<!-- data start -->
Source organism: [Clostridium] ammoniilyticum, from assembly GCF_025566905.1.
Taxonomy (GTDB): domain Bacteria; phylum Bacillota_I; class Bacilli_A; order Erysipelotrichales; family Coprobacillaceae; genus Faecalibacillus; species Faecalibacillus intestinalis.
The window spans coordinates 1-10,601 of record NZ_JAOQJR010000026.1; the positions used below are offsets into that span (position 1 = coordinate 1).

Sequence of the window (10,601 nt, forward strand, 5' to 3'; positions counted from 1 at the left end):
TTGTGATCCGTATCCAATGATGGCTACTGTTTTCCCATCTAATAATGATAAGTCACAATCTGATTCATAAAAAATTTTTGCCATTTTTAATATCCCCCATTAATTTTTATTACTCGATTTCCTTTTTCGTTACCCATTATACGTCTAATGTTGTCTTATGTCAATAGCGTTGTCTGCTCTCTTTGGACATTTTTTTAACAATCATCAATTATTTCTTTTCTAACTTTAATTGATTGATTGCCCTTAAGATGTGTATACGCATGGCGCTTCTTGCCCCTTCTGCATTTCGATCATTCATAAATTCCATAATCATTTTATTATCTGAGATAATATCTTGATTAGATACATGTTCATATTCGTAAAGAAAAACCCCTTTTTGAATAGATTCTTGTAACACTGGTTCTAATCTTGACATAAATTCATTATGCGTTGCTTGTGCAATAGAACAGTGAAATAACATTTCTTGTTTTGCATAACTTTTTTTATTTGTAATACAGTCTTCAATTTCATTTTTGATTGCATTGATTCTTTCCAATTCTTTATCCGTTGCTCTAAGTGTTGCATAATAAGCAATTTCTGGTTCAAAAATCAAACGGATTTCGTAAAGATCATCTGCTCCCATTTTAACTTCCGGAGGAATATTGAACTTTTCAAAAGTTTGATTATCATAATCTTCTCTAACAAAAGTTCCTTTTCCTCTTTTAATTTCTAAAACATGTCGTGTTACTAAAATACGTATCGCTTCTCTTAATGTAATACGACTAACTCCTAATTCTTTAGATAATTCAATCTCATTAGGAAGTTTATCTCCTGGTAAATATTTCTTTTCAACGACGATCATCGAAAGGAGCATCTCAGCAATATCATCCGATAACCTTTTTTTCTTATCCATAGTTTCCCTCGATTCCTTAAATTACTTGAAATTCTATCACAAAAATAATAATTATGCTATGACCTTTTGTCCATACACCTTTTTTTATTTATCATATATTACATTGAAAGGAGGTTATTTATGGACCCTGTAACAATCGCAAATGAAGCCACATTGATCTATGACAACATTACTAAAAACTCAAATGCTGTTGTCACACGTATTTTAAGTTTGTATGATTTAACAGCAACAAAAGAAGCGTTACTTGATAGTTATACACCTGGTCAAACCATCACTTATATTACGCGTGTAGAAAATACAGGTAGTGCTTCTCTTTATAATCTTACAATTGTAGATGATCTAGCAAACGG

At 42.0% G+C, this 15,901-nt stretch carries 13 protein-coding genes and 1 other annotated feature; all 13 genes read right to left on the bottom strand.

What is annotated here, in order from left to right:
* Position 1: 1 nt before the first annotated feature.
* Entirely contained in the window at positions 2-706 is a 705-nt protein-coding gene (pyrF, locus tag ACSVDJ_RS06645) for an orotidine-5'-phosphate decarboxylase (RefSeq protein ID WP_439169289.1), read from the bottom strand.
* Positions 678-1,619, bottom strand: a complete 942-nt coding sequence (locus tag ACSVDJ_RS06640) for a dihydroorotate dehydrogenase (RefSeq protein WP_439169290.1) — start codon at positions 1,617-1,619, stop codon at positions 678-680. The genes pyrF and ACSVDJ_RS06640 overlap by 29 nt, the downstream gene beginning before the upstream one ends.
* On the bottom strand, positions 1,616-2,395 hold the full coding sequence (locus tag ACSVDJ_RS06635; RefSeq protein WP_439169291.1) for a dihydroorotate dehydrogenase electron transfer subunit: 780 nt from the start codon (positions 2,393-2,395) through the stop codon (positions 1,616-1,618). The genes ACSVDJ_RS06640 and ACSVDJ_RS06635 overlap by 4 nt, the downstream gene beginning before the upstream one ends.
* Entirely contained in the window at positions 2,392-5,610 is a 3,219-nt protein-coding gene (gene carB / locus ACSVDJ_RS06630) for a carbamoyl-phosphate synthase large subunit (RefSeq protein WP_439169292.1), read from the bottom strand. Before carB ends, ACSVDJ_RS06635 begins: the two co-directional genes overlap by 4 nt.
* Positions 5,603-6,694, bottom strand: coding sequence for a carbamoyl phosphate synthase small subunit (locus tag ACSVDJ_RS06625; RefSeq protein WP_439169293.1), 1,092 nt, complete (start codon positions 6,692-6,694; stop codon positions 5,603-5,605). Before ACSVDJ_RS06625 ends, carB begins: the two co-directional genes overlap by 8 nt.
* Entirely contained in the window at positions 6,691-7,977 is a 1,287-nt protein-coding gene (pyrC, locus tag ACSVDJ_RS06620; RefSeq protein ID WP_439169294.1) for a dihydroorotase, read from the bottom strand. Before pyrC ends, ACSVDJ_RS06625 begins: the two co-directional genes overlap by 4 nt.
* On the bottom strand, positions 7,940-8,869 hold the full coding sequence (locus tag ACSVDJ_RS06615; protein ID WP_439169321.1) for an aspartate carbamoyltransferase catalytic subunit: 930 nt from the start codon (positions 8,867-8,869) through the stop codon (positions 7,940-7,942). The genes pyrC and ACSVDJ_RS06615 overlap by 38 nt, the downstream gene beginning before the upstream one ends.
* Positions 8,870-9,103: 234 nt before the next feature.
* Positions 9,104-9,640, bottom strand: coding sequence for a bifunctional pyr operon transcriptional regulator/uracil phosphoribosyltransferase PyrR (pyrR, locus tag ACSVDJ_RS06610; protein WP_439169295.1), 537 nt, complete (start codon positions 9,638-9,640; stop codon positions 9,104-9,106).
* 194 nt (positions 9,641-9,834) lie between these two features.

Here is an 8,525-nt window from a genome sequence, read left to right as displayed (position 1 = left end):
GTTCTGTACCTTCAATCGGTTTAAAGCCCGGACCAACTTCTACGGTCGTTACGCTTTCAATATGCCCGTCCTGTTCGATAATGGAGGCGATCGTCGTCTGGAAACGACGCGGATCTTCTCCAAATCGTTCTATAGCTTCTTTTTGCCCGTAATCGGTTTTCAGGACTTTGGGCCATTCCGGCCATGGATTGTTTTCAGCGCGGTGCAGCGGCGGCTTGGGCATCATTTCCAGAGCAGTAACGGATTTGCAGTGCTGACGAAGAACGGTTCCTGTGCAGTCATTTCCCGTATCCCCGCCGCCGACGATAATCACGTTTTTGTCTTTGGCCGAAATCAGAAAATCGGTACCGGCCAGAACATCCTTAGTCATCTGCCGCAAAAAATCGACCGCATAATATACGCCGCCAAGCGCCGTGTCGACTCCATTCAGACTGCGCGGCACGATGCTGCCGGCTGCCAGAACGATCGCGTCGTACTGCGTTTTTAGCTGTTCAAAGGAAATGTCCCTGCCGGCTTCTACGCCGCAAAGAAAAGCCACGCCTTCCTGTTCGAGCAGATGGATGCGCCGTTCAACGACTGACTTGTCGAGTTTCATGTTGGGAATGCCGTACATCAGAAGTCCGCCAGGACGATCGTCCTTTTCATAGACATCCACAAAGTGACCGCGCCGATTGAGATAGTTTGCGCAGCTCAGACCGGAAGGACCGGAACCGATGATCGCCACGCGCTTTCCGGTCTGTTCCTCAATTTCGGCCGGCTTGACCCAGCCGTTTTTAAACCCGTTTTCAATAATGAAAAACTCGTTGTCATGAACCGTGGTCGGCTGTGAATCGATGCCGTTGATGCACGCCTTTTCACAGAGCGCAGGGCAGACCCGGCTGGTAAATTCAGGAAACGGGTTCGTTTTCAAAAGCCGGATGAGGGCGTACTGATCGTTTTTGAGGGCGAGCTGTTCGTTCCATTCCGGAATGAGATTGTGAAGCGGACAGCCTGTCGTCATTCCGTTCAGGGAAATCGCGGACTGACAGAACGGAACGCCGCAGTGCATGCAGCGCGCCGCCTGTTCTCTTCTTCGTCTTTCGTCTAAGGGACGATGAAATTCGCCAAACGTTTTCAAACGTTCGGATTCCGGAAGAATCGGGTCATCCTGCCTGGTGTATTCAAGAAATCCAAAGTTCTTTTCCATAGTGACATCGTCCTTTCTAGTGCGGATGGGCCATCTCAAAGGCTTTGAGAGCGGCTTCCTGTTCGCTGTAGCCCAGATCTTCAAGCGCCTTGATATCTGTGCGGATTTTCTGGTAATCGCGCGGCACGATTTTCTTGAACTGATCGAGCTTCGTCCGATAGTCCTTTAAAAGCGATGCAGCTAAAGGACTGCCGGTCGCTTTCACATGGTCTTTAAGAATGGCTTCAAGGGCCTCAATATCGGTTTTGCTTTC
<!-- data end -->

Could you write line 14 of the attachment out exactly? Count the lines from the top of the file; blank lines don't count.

* Entirely contained in the window at positions 6,691-7,977 is a 1,287-nt protein-coding gene (pyrC, locus tag ACSVDJ_RS06620; RefSeq protein ID WP_439169294.1) for a dihydroorotase, read from the bottom strand. Before pyrC ends, ACSVDJ_RS06625 begins: the two co-directional genes overlap by 4 nt.